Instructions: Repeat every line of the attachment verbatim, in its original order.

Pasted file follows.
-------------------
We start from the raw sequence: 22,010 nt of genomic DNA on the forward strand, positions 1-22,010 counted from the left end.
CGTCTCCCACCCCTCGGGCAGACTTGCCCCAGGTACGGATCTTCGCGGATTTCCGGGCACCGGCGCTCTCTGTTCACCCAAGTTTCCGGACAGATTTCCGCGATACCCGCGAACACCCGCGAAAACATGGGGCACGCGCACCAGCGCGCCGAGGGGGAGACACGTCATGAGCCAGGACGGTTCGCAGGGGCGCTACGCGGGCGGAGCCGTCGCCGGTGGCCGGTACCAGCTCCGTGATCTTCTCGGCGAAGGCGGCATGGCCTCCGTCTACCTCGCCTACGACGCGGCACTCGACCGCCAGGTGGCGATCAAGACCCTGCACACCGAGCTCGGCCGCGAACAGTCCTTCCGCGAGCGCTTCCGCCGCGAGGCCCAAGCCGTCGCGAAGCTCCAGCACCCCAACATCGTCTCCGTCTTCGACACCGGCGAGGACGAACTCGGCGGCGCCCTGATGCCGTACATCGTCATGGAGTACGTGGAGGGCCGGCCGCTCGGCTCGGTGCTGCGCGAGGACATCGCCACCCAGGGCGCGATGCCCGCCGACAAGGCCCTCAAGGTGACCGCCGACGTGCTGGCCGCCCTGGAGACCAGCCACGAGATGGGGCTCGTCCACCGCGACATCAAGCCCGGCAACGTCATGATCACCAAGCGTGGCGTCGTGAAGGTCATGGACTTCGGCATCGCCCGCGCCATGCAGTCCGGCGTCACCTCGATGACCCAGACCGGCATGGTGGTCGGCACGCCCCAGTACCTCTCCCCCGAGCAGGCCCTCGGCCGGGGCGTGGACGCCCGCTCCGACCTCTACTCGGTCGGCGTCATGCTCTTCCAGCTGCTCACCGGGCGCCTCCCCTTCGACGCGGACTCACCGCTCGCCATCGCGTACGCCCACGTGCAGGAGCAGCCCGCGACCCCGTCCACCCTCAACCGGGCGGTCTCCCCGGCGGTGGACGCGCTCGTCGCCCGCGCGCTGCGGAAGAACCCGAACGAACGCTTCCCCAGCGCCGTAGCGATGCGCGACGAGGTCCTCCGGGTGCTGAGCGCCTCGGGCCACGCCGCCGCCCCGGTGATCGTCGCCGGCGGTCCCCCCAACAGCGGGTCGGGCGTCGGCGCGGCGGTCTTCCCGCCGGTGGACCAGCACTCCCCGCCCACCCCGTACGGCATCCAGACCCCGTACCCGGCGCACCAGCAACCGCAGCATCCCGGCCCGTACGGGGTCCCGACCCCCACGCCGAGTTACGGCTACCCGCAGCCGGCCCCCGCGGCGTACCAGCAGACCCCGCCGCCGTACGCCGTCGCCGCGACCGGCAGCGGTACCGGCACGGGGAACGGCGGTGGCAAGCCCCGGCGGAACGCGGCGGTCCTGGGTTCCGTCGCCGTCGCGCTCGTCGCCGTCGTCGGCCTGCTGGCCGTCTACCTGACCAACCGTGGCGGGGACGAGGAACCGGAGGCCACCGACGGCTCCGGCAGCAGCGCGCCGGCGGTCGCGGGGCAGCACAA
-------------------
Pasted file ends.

We start from the raw sequence: 22,010 nt of genomic DNA on the forward strand, positions 1-22,010 counted from the left end.
CGTCTCCCACCCCTCGGGCAGACTTGCCCCAGGTACGGATCTTCGCGGATTTCCGGGCACCGGCGCTCTCTGTTCACCCAAGTTTCCGGACAGATTTCCGCGATACCCGCGAACACCCGCGAAAACATGGGGCACGCGCACCAGCGCGCCGAGGGGGAGACACGTCATGAGCCAGGACGGTTCGCAGGGGCGCTACGCGGGCGGAGCCGTCGCCGGTGGCCGGTACCAGCTCCGTGATCTTCTCGGCGAAGGCGGCATGGCCTCCGTCTACCTCGCCTACGACGCGGCACTCGACCGCCAGGTGGCGATCAAGACCCTGCACACCGAGCTCGGCCGCGAACAGTCCTTCCGCGAGCGCTTCCGCCGCGAGGCCCAAGCCGTCGCGAAGCTCCAGCACCCCAACATCGTCTCCGTCTTCGACACCGGCGAGGACGAACTCGGCGGCGCCCTGATGCCGTACATCGTCATGGAGTACGTGGAGGGCCGGCCGCTCGGCTCGGTGCTGCGCGAGGACATCGCCACCCAGGGCGCGATGCCCGCCGACAAGGCCCTCAAGGTGACCGCCGACGTGCTGGCCGCCCTGGAGACCAGCCACGAGATGGGGCTCGTCCACCGCGACATCAAGCCCGGCAACGTCATGATCACCAAGCGTGGCGTCGTGAAGGTCATGGACTTCGGCATCGCCCGCGCCATGCAGTCCGGCGTCACCTCGATGACCCAGACCGGCATGGTGGTCGGCACGCCCCAGTACCTCTCCCCCGAGCAGGCCCTCGGCCGGGGCGTGGACGCCCGCTCCGACCTCTACTCGGTCGGCGTCATGCTCTTCCAGCTGCTCACCGGGCGCCTCCCCTTCGACGCGGACTCACCGCTCGCCATCGCGTACGCCCACGTGCAGGAGCAGCCCGCGACCCCGTCCACCCTCAACCGGGCGGTCTCCCCGGCGGTGGACGCGCTCGTCGCCCGCGCGCTGCGGAAGAACCCGAACGAACGCTTCCCCAGCGCCGTAGCGATGCGCGACGAGGTCCTCCGGGTGCTGAGCGCCTCGGGCCACGCCGCCGCCCCGGTGATCGTCGCCGGCGGTCCCCCCAACAGCGGGTCGGGCGTCGGCGCGGCGGTCTTCCCGCCGGTGGACCAGCACTCCCCGCCCACCCCGTACGGCATCCAGACCCCGTACCCGGCGCACCAGCAACCGCAGCATCCCGGCCCGTACGGGGTCCCGACCCCCACGCCGAGTTACGGCTACCCGCAGCCGGCCCCCGCGGCGTACCAGCAGACCCCGCCGCCGTACGCCGTCGCCGCGACCGGCAGCGGTACCGGCACGGGGAACGGCGGTGGCAAGCCCCGGCGGAACGCGGCGGTCCTGGGTTCCGTCGCCGTCGCGCTCGTCGCCGTCGTCGGCCTGCTGGCCGTCTACCTGACCAACCGTGGCGGGGACGAGGAACCGGAGGCCACCGACGGCTCCGGCAGCAGCGCGCCGGCGGTCGCGGGGCAGCACAA